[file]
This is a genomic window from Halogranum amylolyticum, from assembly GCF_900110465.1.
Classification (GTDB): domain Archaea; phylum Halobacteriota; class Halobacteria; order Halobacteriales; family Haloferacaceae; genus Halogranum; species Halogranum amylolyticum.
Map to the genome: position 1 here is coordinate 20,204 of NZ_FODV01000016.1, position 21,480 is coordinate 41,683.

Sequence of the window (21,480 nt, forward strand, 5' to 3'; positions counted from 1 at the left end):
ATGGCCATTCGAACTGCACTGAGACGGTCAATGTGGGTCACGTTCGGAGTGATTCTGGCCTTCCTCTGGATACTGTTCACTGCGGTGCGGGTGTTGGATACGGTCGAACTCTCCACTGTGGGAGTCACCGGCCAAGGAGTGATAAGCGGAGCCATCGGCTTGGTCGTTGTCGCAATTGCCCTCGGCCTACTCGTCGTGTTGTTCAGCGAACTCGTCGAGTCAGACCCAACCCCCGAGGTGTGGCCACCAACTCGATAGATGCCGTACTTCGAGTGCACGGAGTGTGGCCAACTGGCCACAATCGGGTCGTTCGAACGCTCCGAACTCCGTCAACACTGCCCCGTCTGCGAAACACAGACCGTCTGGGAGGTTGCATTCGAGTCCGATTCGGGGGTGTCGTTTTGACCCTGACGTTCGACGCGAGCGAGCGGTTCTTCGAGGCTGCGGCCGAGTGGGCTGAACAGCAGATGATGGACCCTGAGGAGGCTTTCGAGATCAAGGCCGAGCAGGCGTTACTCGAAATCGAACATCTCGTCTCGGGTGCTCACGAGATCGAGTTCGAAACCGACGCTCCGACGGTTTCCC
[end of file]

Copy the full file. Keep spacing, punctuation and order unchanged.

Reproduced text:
This is a genomic window from Halogranum amylolyticum, from assembly GCF_900110465.1.
Classification (GTDB): domain Archaea; phylum Halobacteriota; class Halobacteria; order Halobacteriales; family Haloferacaceae; genus Halogranum; species Halogranum amylolyticum.
Map to the genome: position 1 here is coordinate 20,204 of NZ_FODV01000016.1, position 21,480 is coordinate 41,683.

Sequence of the window (21,480 nt, forward strand, 5' to 3'; positions counted from 1 at the left end):
ATGGCCATTCGAACTGCACTGAGACGGTCAATGTGGGTCACGTTCGGAGTGATTCTGGCCTTCCTCTGGATACTGTTCACTGCGGTGCGGGTGTTGGATACGGTCGAACTCTCCACTGTGGGAGTCACCGGCCAAGGAGTGATAAGCGGAGCCATCGGCTTGGTCGTTGTCGCAATTGCCCTCGGCCTACTCGTCGTGTTGTTCAGCGAACTCGTCGAGTCAGACCCAACCCCCGAGGTGTGGCCACCAACTCGATAGATGCCGTACTTCGAGTGCACGGAGTGTGGCCAACTGGCCACAATCGGGTCGTTCGAACGCTCCGAACTCCGTCAACACTGCCCCGTCTGCGAAACACAGACCGTCTGGGAGGTTGCATTCGAGTCCGATTCGGGGGTGTCGTTTTGACCCTGACGTTCGACGCGAGCGAGCGGTTCTTCGAGGCTGCGGCCGAGTGGGCTGAACAGCAGATGATGGACCCTGAGGAGGCTTTCGAGATCAAGGCCGAGCAGGCGTTACTCGAAATCGAACATCTCGTCTCGGGTGCTCACGAGATCGAGTTCGAAACCGACGCTCCGACGGTTTCCC